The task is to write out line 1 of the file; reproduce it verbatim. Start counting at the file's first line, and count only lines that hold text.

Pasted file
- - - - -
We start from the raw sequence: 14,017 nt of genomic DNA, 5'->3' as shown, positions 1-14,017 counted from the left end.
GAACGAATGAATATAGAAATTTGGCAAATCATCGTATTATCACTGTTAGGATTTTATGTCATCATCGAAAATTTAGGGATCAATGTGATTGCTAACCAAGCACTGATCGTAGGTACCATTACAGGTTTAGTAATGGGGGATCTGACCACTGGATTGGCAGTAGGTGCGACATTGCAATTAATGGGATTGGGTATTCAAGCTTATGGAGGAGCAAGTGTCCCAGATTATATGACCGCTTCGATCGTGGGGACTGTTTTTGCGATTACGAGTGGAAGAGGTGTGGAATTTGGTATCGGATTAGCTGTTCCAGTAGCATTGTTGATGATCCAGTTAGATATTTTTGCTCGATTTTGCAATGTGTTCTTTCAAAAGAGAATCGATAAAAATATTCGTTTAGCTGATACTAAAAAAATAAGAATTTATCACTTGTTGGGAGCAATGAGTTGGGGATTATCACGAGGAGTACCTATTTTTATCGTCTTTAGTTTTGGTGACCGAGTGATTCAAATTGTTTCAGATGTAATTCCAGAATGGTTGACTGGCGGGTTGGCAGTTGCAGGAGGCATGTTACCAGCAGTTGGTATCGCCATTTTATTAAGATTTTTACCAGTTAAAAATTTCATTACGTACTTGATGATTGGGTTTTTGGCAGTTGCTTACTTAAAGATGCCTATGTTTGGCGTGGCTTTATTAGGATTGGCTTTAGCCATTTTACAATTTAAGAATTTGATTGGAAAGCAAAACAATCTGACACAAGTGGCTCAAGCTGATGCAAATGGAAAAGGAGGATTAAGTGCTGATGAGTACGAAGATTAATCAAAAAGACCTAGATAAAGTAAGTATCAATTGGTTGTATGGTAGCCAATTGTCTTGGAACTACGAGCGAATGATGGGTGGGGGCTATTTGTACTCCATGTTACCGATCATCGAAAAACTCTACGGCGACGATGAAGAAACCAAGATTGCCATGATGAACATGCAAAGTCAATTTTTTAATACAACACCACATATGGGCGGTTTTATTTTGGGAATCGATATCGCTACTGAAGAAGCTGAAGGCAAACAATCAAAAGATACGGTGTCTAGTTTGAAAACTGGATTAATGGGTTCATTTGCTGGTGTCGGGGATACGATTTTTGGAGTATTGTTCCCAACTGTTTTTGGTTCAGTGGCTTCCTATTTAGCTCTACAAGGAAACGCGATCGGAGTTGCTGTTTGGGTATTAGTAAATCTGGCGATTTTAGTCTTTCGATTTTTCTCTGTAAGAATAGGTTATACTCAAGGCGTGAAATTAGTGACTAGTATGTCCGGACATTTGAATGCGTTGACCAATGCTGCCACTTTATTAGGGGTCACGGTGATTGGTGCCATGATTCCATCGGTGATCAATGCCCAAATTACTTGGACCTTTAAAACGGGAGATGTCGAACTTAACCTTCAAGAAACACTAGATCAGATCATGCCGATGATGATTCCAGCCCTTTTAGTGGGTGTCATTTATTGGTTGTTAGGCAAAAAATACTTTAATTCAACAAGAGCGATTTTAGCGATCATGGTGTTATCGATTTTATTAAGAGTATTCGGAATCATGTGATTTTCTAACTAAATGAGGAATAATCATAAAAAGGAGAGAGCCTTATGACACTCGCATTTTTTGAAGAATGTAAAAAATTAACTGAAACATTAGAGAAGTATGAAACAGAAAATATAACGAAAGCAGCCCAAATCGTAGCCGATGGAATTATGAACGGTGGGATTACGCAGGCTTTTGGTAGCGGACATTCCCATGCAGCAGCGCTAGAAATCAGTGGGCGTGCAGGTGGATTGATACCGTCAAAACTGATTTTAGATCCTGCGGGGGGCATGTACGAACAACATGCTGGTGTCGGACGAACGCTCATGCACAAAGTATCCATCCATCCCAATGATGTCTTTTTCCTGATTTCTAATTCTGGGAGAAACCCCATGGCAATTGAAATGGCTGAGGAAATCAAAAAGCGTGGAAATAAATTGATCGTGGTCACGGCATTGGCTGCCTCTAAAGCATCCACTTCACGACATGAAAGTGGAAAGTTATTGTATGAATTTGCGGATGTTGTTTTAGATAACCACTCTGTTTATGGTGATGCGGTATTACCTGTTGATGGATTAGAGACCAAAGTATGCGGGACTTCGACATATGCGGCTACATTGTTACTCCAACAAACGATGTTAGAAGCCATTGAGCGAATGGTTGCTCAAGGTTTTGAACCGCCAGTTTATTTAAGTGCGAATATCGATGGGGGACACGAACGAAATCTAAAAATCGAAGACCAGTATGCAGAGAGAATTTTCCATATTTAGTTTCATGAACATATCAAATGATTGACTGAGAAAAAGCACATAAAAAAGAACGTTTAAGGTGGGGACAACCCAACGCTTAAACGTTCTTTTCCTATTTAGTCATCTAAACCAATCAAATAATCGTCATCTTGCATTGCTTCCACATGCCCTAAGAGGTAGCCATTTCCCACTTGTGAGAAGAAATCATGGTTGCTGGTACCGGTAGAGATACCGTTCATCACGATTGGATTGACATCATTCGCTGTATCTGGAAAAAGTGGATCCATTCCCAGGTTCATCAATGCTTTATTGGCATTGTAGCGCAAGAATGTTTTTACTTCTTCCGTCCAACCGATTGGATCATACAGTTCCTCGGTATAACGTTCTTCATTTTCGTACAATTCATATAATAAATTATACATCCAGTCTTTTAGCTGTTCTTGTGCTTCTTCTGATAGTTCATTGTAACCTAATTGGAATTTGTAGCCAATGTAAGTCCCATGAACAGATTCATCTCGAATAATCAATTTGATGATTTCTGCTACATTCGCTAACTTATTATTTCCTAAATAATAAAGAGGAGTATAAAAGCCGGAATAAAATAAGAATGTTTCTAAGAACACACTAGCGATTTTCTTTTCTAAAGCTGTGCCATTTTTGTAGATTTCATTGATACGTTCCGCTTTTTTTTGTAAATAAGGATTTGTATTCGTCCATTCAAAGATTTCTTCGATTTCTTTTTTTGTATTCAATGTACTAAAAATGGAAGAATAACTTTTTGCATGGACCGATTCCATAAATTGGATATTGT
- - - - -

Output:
We start from the raw sequence: 14,017 nt of genomic DNA, 5'->3' as shown, positions 1-14,017 counted from the left end.